- Biggest winner in Phase 1 accord: U.S. financial sector. Of note, China agreed to scrap foreign equity limits in the securities and fund management sector by April 1, meaning U.S. investment banks and other financial services providers will no longer need to partner with a Chinese entity in order to participate in the market. Other wins include:
— Branches of U.S. banks in China will be allowed to provide custody services for Chinese investment funds from July, and their foreign assets — rather than just their Chinese ones — will be taken into consideration as part of the application.
— China agreed that by May it will review and approve license applications for U.S. credit rating agencies to rate domestic bonds.
— Beijing signed off on a quick timeline for the licensing of U.S. credit card companies to operate in China as “wholly foreign-owned” entities, and gave approval for U.S. financial services groups to buy non-performing loans from Chinese banks.
- China is sailing full-speed ahead with the expansion of its Belt and Road Initiative. Djibouti rejected a U.K. court ruling to hand back control of a container terminal to global port operator DP World, the Wall Street Journal reports (link), solidifying Beijing’s control of a strategically important port on the Horn of Africa. The case reflects Beijing’s growing influence in developing African nations, which have been willing to lease state assets in return for Chinese state investment. In this case, Djibouti is turning to China Merchants Port Holdings, which has already built a second container terminal in the country to extend China’s ocean connections. China is also stepping up its reach in Southeast Asia, Lloyd’s List reports (link), with an agreement to build a deep-sea port in Myanmar as part of broader investment there. That site will connect by road and rail to inland China trade destinations.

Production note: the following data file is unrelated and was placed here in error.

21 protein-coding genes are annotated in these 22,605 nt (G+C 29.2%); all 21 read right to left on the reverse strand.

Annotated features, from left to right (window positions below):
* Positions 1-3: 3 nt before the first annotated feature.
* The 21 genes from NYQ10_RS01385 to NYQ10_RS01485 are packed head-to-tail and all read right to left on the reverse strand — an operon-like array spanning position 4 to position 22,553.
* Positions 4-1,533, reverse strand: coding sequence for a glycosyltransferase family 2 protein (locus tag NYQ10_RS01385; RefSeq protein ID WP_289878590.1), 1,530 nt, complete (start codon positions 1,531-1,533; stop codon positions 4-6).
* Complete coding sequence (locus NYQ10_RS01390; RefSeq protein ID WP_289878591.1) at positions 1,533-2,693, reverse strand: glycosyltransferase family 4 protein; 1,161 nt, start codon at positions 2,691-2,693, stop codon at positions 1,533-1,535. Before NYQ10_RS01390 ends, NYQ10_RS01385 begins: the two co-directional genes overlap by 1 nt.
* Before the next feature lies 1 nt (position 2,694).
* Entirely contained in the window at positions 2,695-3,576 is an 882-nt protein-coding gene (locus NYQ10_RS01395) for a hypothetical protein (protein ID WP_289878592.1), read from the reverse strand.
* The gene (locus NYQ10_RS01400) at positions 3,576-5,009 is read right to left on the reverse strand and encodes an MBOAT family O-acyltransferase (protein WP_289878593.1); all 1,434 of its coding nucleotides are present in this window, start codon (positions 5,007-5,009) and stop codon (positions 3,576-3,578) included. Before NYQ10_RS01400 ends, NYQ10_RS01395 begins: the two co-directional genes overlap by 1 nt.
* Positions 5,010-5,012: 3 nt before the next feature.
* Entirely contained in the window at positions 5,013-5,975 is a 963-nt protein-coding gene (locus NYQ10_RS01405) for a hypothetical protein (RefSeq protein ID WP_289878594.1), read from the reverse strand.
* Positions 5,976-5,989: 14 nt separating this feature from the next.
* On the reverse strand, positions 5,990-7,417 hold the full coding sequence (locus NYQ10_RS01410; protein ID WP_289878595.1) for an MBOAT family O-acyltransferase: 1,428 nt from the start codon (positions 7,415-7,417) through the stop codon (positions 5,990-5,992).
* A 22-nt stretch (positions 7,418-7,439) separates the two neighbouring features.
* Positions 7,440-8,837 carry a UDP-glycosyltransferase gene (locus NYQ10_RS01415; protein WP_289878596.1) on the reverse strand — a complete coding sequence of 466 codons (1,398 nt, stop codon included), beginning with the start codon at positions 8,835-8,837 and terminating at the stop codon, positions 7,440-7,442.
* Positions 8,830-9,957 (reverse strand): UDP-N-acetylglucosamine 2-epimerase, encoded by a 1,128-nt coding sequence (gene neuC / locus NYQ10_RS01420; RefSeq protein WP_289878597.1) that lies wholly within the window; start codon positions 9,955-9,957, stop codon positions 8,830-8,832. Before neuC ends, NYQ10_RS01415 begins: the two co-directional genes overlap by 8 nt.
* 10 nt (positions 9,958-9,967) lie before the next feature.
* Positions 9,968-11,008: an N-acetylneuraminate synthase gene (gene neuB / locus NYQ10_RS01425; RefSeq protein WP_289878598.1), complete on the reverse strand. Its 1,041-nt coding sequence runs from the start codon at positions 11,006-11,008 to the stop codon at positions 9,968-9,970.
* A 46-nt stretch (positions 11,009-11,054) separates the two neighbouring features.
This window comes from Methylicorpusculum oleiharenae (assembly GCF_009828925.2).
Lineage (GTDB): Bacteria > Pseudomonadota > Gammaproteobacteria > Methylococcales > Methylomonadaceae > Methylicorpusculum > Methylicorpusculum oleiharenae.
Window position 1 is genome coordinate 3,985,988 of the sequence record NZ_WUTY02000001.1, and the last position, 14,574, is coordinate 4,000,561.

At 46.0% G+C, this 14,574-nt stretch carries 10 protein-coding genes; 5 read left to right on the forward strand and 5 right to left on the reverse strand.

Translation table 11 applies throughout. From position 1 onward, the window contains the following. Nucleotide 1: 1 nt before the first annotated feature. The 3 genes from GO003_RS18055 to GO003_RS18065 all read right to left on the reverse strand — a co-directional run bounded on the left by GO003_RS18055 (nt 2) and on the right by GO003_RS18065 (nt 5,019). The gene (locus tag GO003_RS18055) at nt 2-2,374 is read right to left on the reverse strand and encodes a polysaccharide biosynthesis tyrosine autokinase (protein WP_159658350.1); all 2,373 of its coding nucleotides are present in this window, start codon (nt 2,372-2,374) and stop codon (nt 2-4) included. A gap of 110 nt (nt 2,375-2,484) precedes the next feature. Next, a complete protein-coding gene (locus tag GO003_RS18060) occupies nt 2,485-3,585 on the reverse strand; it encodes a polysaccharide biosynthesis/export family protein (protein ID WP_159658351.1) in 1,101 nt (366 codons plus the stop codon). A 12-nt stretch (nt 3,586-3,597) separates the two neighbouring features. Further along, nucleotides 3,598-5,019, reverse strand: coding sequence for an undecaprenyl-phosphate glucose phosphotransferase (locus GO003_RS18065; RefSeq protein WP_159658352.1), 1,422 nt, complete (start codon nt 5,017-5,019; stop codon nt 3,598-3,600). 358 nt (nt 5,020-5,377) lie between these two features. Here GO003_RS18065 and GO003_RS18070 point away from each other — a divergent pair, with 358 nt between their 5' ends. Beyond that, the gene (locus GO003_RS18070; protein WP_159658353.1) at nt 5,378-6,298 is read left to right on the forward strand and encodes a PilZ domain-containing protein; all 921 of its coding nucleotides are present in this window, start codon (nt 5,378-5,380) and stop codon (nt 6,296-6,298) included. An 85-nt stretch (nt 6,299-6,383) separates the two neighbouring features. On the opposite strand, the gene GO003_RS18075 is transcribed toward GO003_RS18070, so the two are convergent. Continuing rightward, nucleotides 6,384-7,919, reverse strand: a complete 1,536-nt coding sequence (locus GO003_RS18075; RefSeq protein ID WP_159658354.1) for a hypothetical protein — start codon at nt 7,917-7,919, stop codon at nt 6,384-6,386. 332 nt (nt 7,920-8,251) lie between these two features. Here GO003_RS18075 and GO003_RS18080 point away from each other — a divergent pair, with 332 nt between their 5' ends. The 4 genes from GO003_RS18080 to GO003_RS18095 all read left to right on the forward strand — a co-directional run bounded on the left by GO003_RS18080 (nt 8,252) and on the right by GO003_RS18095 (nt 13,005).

- Huawei Technologies is stockpiling up to a year's worth of foreign supplies for its telecom equipment business ahead of an expected toughening of U.S. sanctions. Link for details.
— China coronavirus situation update:
- China has now confirmed 440 cases of the Wuhan coronavirus and nine deaths now recorded with the virus in 13 provincial-level regions. The virus has spread outside of China, with the U.S. confirming the first case in a man in Washington state who had traveled to Wuhan recently. Other countries have also reported confirmed cases. Hong Kong reported its first case of the respiratory virus.
- Within China, the virus originated from a market will illegal wildlife transactions, according to Gao Fu, director-general of China’s Center for Disease Control and Prevention. Gao said the virus is mutating and adapting, underscoring the challenge facing officials in trying to control the outbreak. China has already discouraged public gatherings in Hubei province and tightened containment measures in hospitals. The country has held nearly 2,200 people for observation that have come into contact with those infected with the coronavirus, releasing 765 from observation.
- The approaching Lunar New Year holiday is also a concern as hundreds of millions of people typically travel for the week-long holiday. "The rise in the mobility of the public has objectively increased the risk of the epidemic spreading and the difficulty of prevention and control," National Health Commission vice-minister Li Bin told reporters. He also noted there are indications the virus is spread via “respiratory transmission,” Li said. However, officials have said there is no evidence yet that there could be “super spreaders” – those capable of spreading the virus more widely. The World Health Organization (WHO) will meet today to determine whether to declare the outbreak a global health crisis. The WHO declared emergencies previously for the still-ongoing Ebola outbreak in the Congo and the Zika virus in 2016 in the Americas.